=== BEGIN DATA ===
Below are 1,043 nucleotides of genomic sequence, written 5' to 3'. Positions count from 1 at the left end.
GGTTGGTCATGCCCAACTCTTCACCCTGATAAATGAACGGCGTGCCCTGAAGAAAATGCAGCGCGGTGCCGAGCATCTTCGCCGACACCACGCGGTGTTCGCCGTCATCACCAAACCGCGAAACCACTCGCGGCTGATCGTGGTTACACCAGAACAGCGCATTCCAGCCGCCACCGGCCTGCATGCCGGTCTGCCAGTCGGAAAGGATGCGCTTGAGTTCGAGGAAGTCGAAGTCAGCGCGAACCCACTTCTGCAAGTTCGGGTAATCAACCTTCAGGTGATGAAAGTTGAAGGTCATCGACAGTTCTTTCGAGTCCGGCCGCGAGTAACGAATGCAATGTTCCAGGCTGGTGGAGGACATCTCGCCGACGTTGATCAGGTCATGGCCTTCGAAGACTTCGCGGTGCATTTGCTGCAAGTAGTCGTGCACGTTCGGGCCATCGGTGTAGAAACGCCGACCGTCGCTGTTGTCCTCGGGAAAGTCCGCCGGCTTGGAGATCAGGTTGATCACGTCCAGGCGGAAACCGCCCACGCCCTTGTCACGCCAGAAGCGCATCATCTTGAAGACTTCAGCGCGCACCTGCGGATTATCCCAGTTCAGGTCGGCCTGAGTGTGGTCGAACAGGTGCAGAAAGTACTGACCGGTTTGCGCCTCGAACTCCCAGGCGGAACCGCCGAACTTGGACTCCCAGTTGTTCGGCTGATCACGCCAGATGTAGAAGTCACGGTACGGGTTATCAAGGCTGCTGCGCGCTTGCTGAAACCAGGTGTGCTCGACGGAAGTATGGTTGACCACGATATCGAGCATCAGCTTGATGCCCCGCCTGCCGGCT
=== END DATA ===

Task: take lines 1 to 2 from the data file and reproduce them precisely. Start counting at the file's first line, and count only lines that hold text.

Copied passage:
Below are 1,043 nucleotides of genomic sequence, written 5' to 3'. Positions count from 1 at the left end.
GGTTGGTCATGCCCAACTCTTCACCCTGATAAATGAACGGCGTGCCCTGAAGAAAATGCAGCGCGGTGCCGAGCATCTTCGCCGACACCACGCGGTGTTCGCCGTCATCACCAAACCGCGAAACCACTCGCGGCTGATCGTGGTTACACCAGAACAGCGCATTCCAGCCGCCACCGGCCTGCATGCCGGTCTGCCAGTCGGAAAGGATGCGCTTGAGTTCGAGGAAGTCGAAGTCAGCGCGAACCCACTTCTGCAAGTTCGGGTAATCAACCTTCAGGTGATGAAAGTTGAAGGTCATCGACAGTTCTTTCGAGTCCGGCCGCGAGTAACGAATGCAATGTTCCAGGCTGGTGGAGGACATCTCGCCGACGTTGATCAGGTCATGGCCTTCGAAGACTTCGCGGTGCATTTGCTGCAAGTAGTCGTGCACGTTCGGGCCATCGGTGTAGAAACGCCGACCGTCGCTGTTGTCCTCGGGAAAGTCCGCCGGCTTGGAGATCAGGTTGATCACGTCCAGGCGGAAACCGCCCACGCCCTTGTCACGCCAGAAGCGCATCATCTTGAAGACTTCAGCGCGCACCTGCGGATTATCCCAGTTCAGGTCGGCCTGAGTGTGGTCGAACAGGTGCAGAAAGTACTGACCGGTTTGCGCCTCGAACTCCCAGGCGGAACCGCCGAACTTGGACTCCCAGTTGTTCGGCTGATCACGCCAGATGTAGAAGTCACGGTACGGGTTATCAAGGCTGCTGCGCGCTTGCTGAAACCAGGTGTGCTCGACGGAAGTATGGTTGACCACGATATCGAGCATCAGCTTGATGCCCCGCCTGCCGGCT